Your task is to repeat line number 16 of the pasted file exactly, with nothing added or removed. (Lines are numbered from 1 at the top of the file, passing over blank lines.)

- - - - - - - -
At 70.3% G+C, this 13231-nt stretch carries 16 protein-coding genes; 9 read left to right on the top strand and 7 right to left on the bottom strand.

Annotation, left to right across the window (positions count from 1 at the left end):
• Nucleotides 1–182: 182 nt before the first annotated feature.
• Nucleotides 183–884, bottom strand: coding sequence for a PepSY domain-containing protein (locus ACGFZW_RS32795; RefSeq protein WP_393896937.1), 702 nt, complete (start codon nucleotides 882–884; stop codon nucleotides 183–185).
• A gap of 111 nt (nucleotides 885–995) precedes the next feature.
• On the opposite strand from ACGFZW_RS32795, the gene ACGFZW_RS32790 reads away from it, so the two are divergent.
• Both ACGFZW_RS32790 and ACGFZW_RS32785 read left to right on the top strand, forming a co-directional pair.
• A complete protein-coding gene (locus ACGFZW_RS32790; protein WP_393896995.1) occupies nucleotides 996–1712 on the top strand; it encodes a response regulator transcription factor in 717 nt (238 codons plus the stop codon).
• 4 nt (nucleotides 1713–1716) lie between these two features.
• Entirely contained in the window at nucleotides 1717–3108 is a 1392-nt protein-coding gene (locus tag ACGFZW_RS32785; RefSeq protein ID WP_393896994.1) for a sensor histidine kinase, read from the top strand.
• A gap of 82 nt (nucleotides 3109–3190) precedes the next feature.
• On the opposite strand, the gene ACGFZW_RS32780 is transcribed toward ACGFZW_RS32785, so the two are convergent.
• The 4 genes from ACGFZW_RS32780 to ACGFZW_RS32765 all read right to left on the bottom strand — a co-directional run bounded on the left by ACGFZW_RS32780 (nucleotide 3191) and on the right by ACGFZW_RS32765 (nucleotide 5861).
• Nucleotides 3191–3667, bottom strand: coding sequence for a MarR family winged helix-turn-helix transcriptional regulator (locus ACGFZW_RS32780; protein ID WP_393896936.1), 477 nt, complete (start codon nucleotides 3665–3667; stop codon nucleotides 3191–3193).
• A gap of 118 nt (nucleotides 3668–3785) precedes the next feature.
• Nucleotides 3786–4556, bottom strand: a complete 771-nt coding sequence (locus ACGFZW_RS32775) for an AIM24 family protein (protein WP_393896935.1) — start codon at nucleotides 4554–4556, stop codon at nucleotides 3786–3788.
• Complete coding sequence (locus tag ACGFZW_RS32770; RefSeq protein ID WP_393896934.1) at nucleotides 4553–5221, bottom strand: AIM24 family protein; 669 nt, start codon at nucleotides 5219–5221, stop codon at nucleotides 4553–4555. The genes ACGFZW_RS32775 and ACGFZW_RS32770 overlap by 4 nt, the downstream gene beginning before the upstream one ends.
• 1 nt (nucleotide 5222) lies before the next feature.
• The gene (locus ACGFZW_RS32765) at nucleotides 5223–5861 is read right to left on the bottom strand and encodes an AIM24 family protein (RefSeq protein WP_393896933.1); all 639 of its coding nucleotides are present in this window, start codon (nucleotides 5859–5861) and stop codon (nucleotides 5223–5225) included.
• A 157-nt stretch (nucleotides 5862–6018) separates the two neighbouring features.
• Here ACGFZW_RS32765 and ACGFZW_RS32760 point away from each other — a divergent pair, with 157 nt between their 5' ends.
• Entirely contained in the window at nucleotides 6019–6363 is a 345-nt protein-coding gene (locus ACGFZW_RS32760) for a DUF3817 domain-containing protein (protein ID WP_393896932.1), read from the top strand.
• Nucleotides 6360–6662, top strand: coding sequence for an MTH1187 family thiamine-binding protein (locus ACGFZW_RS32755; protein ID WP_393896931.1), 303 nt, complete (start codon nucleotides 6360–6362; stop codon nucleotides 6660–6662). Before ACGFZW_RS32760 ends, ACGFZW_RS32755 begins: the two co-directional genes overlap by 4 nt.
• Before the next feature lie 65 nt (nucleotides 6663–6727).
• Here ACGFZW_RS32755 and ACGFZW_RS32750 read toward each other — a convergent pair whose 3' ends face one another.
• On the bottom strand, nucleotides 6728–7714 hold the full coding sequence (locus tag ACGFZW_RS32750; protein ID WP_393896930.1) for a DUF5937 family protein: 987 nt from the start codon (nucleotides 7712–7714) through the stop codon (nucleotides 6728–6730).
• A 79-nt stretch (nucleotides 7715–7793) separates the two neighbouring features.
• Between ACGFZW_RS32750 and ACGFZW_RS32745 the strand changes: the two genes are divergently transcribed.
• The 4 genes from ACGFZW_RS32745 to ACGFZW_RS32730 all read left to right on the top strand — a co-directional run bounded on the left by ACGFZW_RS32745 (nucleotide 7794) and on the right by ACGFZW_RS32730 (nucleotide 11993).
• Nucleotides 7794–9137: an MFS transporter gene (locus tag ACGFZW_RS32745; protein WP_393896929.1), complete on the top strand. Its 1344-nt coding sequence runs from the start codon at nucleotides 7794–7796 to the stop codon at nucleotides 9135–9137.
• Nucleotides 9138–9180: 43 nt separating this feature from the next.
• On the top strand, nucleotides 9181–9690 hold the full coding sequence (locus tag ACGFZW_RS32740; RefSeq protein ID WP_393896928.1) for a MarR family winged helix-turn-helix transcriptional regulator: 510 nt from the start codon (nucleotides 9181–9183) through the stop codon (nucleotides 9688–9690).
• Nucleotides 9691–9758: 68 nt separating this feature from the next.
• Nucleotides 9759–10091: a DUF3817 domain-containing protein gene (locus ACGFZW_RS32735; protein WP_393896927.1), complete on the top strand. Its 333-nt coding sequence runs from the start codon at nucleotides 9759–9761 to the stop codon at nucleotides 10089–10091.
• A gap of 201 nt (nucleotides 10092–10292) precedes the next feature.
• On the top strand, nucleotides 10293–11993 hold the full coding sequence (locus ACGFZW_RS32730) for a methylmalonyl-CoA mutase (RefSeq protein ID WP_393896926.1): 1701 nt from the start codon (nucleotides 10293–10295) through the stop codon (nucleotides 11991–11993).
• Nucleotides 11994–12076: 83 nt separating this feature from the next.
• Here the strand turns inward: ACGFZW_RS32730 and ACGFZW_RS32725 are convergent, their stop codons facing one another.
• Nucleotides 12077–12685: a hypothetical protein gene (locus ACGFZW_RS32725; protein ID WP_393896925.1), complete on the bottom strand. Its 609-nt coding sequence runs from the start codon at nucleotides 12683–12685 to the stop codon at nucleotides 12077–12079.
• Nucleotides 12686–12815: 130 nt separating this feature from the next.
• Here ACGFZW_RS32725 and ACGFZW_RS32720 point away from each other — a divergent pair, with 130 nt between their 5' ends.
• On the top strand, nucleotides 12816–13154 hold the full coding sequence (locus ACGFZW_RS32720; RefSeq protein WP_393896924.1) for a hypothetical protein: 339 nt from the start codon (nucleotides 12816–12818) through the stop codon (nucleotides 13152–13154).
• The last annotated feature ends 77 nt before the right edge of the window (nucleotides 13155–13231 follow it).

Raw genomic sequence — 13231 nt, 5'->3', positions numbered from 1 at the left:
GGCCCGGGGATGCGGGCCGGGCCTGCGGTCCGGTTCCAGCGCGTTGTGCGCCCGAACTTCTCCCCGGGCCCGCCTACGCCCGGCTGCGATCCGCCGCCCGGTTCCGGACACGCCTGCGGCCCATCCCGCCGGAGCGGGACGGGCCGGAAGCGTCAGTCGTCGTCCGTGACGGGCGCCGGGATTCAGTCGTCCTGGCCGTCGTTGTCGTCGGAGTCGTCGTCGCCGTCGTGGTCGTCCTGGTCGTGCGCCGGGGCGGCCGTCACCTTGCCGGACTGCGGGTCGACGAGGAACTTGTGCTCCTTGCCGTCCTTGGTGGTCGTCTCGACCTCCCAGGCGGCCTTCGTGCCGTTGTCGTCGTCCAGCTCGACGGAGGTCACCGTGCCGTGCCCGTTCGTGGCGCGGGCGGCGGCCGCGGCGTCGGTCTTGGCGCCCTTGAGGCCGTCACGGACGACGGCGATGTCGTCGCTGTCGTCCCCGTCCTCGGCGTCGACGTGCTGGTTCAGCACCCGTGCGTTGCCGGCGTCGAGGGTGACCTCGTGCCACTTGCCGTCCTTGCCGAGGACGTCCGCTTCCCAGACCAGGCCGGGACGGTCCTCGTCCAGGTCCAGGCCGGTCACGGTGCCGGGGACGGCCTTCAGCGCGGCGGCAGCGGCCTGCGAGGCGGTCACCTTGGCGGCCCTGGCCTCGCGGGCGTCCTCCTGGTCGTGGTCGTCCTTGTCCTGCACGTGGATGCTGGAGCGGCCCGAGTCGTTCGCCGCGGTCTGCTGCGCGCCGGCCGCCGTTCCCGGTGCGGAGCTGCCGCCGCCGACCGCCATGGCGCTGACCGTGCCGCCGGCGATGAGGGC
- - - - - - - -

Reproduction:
• Nucleotides 3786–4556, bottom strand: a complete 771-nt coding sequence (locus ACGFZW_RS32775) for an AIM24 family protein (protein WP_393896935.1) — start codon at nucleotides 4554–4556, stop codon at nucleotides 3786–3788.